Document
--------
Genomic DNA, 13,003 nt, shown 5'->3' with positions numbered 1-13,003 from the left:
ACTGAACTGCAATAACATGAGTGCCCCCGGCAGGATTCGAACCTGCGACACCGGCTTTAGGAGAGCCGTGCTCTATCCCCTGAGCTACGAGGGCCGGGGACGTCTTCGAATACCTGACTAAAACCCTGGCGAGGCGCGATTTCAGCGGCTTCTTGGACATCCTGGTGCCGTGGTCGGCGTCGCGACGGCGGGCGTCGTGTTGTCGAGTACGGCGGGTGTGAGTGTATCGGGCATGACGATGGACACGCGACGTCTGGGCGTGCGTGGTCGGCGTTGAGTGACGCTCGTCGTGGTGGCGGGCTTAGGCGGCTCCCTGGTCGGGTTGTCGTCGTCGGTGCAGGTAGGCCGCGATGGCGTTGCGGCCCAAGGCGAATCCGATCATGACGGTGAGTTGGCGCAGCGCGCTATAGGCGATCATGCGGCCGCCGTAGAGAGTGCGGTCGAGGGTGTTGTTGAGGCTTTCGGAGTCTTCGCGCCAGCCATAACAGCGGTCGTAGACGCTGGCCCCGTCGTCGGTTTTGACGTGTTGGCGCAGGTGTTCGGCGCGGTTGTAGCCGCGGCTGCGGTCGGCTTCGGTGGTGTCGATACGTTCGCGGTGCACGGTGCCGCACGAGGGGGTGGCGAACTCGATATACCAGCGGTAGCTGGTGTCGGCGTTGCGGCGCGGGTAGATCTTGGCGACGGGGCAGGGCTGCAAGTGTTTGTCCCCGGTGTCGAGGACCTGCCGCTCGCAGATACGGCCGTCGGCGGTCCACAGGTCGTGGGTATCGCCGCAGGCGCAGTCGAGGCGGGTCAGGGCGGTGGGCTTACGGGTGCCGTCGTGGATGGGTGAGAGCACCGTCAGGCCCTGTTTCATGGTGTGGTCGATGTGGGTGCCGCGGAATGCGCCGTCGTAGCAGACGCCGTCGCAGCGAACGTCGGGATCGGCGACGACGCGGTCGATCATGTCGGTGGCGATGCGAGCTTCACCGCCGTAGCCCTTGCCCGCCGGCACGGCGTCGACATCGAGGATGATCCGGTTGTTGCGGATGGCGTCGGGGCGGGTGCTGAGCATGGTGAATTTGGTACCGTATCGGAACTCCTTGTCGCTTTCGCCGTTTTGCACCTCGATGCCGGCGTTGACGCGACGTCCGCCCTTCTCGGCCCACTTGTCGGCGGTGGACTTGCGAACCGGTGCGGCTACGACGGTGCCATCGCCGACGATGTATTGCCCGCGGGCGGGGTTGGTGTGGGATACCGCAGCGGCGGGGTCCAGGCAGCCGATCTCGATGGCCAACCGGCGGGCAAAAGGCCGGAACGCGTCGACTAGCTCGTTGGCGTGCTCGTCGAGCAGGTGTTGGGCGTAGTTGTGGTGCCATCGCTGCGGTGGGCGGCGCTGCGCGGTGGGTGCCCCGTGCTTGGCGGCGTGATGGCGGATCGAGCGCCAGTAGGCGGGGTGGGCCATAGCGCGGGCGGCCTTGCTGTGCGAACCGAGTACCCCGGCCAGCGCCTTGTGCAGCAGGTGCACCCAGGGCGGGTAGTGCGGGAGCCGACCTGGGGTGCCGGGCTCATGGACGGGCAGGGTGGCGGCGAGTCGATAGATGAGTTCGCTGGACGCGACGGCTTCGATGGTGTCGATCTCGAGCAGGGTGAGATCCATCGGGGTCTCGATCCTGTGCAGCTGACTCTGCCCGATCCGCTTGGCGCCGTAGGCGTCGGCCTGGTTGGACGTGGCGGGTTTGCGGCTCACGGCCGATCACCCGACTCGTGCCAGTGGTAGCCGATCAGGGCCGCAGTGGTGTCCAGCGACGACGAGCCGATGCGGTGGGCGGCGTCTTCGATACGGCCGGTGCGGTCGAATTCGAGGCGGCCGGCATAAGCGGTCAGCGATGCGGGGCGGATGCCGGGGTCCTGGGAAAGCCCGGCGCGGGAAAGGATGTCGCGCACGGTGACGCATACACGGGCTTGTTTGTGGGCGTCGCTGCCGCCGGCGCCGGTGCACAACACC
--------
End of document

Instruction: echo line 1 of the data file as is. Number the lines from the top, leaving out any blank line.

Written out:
Genomic DNA, 13,003 nt, shown 5'->3' with positions numbered 1-13,003 from the left: